"It’s riskier than your standard procedure," Dr. Kuntz acknowledged. "It’s a long procedure, it’s tedious, it requires attention to detail, and you’ve got to be patient and be willing to stand there for 10 to 15 hours and do it."
At the operation’s midpoint, Dr. Kuntz made certain he hadn’t overcorrected Basil’s problem by having Basil stand. "I wanted to make sure he wasn’t looking up," Dr. Kuntz said. "I wanted to be sure he could look at his feet.’
Basil now has two rods and 18 screws in his back; the 21½-inch incision that extends from his shoulder blades to his tailbone required 48 staples.
Basil was hospitalized for 14 days and, because of heavy pain medication, remembers little of the month following his surgery. He does remember hallucinating – seeing moving walls and two nurses with purple hair. But today, his life and Joyce’s are better in a hundred ways. He can walk through a grocery story, and he rode an escalator for the first time in decades. Children no longer stare, and parents no longer hurry them away. The back surgery has helped his breathing, while alleviating breathing and bladder difficulties. He has reduced his medication by more than half.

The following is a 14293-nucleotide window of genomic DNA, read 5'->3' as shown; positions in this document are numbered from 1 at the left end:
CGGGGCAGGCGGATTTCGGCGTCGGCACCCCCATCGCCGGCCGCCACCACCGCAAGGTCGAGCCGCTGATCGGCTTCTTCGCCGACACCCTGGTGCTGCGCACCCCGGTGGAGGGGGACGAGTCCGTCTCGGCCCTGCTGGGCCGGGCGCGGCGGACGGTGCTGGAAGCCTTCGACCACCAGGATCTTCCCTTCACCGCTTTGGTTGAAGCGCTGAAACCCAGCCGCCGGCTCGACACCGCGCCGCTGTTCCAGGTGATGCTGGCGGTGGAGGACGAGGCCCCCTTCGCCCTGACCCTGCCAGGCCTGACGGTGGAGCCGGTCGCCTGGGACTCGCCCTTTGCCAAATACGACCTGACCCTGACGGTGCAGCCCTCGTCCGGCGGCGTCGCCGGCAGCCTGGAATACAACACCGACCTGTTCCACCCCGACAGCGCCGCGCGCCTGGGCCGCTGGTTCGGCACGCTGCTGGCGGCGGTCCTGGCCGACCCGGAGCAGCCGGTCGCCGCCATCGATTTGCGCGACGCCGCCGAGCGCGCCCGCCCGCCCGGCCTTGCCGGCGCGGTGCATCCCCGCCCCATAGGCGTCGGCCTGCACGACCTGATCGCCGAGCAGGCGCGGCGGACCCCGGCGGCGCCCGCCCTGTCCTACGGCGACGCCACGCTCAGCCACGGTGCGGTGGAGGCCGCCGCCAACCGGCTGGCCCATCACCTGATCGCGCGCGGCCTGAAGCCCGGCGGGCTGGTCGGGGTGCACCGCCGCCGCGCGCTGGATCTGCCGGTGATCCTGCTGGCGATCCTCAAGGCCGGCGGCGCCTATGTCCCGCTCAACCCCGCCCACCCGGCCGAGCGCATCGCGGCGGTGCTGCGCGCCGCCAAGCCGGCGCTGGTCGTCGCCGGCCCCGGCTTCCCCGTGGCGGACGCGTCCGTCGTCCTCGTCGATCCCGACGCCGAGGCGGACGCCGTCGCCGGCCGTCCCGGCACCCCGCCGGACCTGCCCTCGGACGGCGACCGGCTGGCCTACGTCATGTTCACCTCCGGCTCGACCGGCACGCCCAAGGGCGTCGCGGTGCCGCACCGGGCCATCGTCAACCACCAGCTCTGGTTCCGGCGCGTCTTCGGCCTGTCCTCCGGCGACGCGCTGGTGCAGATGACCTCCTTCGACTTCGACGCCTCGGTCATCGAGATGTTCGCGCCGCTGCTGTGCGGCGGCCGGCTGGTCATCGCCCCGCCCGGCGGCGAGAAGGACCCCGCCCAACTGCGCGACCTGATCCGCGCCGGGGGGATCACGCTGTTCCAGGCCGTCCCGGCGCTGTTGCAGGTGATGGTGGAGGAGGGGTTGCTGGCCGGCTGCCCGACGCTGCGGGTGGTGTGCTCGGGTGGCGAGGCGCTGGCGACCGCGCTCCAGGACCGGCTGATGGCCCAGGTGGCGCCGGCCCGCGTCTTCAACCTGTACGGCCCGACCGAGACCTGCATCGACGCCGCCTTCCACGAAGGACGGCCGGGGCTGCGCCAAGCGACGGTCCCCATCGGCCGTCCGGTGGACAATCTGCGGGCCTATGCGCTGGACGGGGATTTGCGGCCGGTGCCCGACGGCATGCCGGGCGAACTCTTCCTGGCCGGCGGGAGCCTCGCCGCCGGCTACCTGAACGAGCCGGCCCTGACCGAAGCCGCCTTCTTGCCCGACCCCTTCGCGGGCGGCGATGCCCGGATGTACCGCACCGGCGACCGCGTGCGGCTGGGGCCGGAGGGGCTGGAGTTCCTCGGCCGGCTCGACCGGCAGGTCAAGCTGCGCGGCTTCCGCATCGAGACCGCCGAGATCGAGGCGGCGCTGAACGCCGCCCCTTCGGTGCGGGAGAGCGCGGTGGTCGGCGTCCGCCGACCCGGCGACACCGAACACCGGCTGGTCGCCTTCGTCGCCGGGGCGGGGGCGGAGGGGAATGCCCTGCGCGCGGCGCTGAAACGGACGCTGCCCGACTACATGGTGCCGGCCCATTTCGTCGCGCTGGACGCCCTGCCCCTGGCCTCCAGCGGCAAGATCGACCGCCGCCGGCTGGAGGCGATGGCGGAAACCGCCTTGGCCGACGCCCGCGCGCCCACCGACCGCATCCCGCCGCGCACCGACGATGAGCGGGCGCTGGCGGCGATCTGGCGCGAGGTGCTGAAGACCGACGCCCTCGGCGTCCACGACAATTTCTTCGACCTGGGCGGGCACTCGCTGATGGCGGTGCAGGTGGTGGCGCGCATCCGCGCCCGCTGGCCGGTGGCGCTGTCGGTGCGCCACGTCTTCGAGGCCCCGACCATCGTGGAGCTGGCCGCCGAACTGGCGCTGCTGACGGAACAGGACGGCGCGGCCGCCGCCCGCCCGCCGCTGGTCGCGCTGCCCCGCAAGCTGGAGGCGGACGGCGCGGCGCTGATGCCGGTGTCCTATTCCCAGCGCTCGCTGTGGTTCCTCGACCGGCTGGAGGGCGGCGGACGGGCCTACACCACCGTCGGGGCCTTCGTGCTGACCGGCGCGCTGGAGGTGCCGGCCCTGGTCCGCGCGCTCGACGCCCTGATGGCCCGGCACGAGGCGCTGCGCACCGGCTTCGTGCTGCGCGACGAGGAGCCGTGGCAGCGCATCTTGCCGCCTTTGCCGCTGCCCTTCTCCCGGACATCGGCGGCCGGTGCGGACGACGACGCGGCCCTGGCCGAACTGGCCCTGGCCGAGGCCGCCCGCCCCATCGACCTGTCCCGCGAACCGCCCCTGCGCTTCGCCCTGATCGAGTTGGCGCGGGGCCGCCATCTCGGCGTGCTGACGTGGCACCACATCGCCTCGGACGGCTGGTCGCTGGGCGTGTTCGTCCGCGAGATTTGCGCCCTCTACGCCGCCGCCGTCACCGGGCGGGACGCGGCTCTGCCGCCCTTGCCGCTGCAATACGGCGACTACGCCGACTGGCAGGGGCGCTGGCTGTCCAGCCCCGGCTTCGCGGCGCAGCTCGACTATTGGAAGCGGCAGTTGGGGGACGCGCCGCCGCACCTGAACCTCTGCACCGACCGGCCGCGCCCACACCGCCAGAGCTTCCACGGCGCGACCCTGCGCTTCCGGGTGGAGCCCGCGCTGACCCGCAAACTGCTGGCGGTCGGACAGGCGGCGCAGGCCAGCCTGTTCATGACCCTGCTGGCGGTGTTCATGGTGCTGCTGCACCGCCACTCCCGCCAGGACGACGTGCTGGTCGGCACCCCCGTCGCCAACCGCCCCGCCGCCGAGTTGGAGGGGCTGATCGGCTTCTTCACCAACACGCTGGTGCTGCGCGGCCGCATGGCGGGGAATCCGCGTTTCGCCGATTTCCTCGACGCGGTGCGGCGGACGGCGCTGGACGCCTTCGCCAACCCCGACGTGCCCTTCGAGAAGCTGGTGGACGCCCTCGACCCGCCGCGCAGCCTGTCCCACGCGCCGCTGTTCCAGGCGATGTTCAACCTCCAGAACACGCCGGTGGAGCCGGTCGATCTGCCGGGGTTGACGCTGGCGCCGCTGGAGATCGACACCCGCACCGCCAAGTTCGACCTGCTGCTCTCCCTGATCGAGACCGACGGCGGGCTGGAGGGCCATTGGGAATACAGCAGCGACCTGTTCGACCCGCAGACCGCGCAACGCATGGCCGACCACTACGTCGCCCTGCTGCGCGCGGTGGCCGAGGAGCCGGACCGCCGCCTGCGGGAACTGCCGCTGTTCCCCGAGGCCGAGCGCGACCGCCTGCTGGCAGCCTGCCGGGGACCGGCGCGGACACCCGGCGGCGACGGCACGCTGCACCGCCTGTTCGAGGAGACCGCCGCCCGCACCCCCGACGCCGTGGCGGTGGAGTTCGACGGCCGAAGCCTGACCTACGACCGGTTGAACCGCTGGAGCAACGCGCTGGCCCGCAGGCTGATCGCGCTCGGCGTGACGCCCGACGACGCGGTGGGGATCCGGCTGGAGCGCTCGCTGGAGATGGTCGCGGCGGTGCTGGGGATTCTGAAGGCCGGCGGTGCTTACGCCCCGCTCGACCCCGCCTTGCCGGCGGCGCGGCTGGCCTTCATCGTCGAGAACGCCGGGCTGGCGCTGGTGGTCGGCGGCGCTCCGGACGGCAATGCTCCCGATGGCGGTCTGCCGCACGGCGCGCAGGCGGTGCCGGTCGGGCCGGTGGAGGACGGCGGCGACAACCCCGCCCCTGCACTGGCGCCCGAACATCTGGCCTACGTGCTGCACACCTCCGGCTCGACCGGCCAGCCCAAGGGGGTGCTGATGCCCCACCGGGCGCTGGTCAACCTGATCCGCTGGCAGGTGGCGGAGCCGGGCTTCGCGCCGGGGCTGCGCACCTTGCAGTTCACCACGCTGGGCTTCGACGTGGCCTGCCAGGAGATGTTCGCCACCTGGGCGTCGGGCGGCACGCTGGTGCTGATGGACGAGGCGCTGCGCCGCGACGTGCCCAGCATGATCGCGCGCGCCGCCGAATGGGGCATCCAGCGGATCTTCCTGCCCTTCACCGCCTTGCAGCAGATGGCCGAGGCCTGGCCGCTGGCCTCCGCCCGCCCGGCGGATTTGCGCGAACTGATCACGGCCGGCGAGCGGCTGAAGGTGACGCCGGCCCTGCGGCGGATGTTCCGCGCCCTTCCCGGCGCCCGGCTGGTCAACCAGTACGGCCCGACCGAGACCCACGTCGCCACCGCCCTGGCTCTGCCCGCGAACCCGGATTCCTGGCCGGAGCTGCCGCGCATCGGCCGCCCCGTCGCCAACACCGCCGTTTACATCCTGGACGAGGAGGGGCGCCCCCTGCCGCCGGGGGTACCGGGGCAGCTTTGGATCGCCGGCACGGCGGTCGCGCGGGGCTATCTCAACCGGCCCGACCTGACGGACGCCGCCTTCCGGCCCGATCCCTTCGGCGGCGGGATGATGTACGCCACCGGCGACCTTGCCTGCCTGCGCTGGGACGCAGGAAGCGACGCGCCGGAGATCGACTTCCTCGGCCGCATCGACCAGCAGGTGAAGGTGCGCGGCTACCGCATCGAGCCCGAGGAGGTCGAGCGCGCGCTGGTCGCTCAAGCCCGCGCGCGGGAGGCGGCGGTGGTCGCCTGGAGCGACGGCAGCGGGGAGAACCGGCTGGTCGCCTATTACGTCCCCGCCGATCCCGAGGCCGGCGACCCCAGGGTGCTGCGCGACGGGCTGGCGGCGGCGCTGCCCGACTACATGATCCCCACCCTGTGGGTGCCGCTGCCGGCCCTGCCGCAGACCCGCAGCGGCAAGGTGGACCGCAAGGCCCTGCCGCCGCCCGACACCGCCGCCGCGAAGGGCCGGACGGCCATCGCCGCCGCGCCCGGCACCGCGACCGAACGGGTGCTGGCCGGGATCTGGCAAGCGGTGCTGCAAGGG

"People my age cry when they see me," Basil said.
"It’s a good cry," Joyce added. "They don’t believe that it could be done."
Hope Story Disclaimer -"Lexi's Story" is about one patient's health-care experience. Please bear in mind that because every patient is unique, individual patients may respond to treatment in different ways. Results are influenced by many factors and may vary from patient to patient.
"We’ve never been doctor-type people. We didn’t run to the doctor just because we had the sniffles. When we found Dr. Kuntz we were skeptical. We weren’t sure that he could really help us. But every time we met with him he proved he was the right person and that he had our best interests at heart above everything else."